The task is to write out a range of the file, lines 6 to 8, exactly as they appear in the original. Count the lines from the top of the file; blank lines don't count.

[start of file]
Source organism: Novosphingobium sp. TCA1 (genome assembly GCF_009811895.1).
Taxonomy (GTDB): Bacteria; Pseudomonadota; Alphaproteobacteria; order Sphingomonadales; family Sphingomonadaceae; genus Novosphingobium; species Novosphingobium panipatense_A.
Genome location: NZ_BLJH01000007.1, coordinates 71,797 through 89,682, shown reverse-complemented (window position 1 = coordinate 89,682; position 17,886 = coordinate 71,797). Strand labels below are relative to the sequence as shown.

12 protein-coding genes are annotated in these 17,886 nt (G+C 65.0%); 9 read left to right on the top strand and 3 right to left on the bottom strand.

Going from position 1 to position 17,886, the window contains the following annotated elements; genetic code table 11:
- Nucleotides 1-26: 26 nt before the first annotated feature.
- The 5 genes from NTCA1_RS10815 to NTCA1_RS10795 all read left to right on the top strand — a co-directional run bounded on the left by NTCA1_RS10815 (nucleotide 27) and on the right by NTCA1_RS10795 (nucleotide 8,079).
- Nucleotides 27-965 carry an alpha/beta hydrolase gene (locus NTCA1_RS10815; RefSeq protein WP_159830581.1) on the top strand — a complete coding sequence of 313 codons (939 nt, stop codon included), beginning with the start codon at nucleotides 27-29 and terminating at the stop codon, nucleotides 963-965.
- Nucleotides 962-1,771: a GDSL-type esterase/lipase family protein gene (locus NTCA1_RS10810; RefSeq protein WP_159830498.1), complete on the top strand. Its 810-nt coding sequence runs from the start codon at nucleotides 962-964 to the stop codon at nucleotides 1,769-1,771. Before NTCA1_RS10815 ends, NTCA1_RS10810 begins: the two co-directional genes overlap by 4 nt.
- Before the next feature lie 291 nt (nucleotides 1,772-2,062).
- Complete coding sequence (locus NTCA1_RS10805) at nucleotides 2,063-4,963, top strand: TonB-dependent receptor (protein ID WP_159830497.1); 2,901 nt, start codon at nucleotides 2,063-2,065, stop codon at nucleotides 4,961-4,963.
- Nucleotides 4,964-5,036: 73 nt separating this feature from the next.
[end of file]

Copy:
- Nucleotides 1-26: 26 nt before the first annotated feature.
- The 5 genes from NTCA1_RS10815 to NTCA1_RS10795 all read left to right on the top strand — a co-directional run bounded on the left by NTCA1_RS10815 (nucleotide 27) and on the right by NTCA1_RS10795 (nucleotide 8,079).
- Nucleotides 27-965 carry an alpha/beta hydrolase gene (locus NTCA1_RS10815; RefSeq protein WP_159830581.1) on the top strand — a complete coding sequence of 313 codons (939 nt, stop codon included), beginning with the start codon at nucleotides 27-29 and terminating at the stop codon, nucleotides 963-965.